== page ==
“The church is facing a huge problem,” writes author and pastor Tim Suttle. “We have become enamored with size. We have become infatuated with all things bigger, better, stronger, higher and faster.” In his new book Shrink: Faithful Ministry in a Church-Growth Culture (Zondervan, 2014), Suttle attempts to change the Christian leadership conversation. Faithfulness, he reiterates again and again, is the name of the game, not success.
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J.R. BriggsEducating, Maturing and Preparing

A Feature Review of

Fail: Finding Hope and Grace in the Midst of Ministry Failure
J.R. Briggs

Paperback: IVP Books, 2014
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Reviewed by Micheal Hickerson
 
Earlier this summer, my wife and I visited about ten unfamiliar churches around Cincinnati. For every healthy community we encountered, there was another that was slowly dying, with a small group of survivors still meeting in a mostly empty sanctuary. At several, we were among their few visitors all year. One church, itself in the midst of a long pastor search, had recently merged with another that had been forced to sell its building, producing the strange scene of a pastor without a church attending a church without a pastor. Even flourishing churches bore scars of recent wounds, such as the wealthy and well-attended church whose lobby featured protraits of every pastor since the 1920s. Every pastor, that is, except for the most recently departed.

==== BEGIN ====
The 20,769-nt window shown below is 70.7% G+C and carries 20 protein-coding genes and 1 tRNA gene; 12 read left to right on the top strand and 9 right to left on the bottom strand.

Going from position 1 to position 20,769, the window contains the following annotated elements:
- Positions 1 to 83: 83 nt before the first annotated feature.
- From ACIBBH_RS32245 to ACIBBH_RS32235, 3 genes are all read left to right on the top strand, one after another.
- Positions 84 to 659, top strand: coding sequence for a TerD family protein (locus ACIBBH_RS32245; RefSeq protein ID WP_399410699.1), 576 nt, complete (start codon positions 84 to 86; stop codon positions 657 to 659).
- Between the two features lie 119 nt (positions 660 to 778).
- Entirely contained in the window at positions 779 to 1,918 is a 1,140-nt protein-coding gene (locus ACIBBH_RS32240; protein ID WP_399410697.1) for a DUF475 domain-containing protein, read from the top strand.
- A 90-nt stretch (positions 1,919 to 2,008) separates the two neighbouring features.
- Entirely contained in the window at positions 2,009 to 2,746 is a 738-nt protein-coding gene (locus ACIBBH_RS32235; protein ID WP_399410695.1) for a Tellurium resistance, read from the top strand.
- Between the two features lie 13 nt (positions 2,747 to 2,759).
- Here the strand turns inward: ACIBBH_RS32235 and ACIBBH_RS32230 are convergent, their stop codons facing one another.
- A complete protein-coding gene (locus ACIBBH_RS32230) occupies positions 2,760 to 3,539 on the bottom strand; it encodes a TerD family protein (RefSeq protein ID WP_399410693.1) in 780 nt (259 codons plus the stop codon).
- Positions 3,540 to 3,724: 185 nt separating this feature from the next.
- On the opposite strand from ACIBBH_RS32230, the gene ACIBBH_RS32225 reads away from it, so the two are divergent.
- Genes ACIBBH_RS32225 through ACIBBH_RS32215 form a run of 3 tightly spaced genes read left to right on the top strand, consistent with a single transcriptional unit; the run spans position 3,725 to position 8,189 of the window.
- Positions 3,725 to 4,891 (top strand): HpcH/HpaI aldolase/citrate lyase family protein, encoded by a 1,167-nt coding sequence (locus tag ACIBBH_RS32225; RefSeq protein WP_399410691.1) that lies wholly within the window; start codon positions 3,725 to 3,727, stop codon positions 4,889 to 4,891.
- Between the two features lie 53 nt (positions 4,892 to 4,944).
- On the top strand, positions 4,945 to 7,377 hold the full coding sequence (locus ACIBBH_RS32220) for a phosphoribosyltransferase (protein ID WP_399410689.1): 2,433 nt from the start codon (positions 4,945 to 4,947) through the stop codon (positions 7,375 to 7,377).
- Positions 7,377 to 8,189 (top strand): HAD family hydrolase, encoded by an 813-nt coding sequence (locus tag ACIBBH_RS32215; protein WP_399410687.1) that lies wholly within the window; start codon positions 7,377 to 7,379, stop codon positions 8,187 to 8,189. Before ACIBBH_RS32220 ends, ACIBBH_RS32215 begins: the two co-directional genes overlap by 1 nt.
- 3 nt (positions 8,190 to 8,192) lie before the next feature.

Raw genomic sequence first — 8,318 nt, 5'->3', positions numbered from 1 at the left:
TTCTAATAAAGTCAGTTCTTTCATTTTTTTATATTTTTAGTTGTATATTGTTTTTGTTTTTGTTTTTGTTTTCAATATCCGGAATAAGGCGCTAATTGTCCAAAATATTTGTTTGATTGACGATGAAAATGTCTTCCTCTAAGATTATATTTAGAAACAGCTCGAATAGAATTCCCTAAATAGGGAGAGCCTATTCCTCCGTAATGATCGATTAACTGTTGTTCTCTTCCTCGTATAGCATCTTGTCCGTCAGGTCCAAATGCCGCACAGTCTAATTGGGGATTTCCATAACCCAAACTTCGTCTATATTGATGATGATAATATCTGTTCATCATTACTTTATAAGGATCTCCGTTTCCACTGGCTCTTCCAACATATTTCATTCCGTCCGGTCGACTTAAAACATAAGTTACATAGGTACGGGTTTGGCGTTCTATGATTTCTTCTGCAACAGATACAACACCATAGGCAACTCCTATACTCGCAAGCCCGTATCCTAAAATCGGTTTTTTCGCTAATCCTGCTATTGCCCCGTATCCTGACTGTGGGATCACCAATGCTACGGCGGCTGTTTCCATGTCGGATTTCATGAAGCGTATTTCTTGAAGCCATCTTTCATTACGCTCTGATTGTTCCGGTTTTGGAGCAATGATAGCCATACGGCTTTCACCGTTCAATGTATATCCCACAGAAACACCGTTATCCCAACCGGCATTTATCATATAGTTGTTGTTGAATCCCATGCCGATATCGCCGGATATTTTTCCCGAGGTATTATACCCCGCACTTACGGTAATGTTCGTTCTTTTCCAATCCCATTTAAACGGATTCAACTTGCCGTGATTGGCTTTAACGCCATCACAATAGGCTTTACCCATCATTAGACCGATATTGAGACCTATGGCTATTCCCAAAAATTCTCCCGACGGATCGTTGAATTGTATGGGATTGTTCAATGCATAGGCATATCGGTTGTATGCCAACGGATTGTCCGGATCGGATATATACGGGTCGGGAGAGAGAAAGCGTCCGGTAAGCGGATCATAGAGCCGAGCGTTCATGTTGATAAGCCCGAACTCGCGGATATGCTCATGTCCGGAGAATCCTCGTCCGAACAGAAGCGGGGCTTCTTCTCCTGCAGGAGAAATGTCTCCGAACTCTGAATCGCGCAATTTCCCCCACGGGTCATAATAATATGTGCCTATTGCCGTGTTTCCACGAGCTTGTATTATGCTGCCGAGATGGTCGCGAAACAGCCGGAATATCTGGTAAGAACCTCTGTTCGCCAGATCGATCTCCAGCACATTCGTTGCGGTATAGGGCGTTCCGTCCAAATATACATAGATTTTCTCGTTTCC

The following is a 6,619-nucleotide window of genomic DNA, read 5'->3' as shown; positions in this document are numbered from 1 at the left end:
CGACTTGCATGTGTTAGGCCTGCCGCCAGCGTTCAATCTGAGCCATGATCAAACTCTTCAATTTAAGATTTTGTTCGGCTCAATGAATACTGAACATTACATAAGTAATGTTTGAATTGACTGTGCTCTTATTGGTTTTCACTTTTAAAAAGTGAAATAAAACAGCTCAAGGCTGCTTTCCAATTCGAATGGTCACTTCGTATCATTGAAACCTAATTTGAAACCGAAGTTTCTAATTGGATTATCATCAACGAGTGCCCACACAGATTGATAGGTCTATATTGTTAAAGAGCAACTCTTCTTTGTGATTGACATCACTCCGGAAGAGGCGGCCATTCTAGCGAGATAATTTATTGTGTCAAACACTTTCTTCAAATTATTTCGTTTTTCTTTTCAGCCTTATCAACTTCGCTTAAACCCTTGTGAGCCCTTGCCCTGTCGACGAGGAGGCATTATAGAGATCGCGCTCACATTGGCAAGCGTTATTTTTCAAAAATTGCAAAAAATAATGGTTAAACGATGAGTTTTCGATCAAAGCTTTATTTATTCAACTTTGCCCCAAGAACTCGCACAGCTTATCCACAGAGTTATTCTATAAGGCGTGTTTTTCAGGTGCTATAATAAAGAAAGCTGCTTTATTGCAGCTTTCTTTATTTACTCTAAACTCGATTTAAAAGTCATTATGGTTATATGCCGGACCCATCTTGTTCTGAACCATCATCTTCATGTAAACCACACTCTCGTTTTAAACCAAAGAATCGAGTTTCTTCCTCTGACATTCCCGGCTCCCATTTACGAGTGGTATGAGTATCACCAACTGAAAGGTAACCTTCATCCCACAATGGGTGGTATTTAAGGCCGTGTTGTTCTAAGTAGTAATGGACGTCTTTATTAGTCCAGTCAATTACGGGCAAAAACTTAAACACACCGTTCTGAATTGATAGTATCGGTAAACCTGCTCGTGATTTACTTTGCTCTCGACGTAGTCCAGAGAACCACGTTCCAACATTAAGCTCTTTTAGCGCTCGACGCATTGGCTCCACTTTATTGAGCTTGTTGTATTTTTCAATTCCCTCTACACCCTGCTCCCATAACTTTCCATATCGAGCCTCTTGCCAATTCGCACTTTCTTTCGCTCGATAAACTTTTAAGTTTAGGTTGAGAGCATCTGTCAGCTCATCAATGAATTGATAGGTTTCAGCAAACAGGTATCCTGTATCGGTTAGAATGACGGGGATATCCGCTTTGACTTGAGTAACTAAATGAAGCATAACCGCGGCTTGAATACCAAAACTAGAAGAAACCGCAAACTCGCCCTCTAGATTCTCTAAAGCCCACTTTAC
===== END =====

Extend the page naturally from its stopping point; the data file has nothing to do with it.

Fail grew out of Briggs’s own failures and his subsequent launch of the Epic Fail conferences, a series of intimate gatherings around the country unlike any church conference I’ve ever attended.

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Deirdre CornellBlessed by the People that the Empire Forgets and Disdains and Shuns

Jesus was a Migrant

Dierdre Cornell

Paperback: Orbis Books, 2014
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Reviewed by D.L. Mayfield

 

The front cover is of a man drawn in a Byzantine style, curly haired and bearded, trapped behind a wall of barbed wire. As he grabs a sharp strand of the fence in his hand he stares out at me, the reader. I notice the wound, dark and red, gaping from his palm. As anyone who ever went to Sunday School will know, this man is obviously Jesus. The title of the book competes with the wounds and eyes of Christ for my attention: Jesus Was a Migrant, it proclaims with boldness. I do not quite know what this means. I want to ask questions of it, wrestle with this claim, right from the beginning. I feel so very far away from him, and far away from the experiences of the stateless wanderers our world produces.

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Steve AlmondFootball: A Lover’s Struggle

A Feature Review of

Against Football: One Fan’s Reluctant Manifesto

Steve Almond

Hardback: Melville House, 2014Buy now:  [ Amazon ]  [ Kindle ]

Reviewed by Cody Stauffer
 
I love football. I have played it well. I have inflicted damage and my body has taken damage. I have devoted entire days to watching it live and listening to people talk about the glorious nuance of the game.
 
Lately, I have struggled with my love for the sport. It began when Dave Duerson, a Super Bowl champion safety, took his own life in 2011. He left a note requesting that his brain be donated to a brain bank doing research on chronic traumatic encephalopathy (CTE), a debilitating brain injury found in many boxers and now an increasing number of former NFL players. It became serious when I learned about Nathan Stiles, a 17-year-old football player who died shortly after his homecoming game due to a series of concussive and subconcussive blows to the head.